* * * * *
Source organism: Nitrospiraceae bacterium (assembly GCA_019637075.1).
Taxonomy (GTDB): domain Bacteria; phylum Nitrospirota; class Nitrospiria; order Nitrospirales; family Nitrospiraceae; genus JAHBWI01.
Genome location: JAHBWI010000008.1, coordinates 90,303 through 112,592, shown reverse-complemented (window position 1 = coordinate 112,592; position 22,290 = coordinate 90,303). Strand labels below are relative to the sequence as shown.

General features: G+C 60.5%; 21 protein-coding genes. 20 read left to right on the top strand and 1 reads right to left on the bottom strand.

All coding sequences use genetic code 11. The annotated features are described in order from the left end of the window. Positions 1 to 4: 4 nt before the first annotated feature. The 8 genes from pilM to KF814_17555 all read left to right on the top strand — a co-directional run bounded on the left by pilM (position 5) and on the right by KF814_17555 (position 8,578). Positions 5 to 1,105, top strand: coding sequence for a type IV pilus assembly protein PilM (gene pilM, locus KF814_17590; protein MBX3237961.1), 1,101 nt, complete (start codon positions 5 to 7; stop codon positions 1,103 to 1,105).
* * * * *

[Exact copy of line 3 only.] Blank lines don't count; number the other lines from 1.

Genome location: JAHBWI010000008.1, coordinates 90,303 through 112,592, shown reverse-complemented (window position 1 = coordinate 112,592; position 22,290 = coordinate 90,303). Strand labels below are relative to the sequence as shown.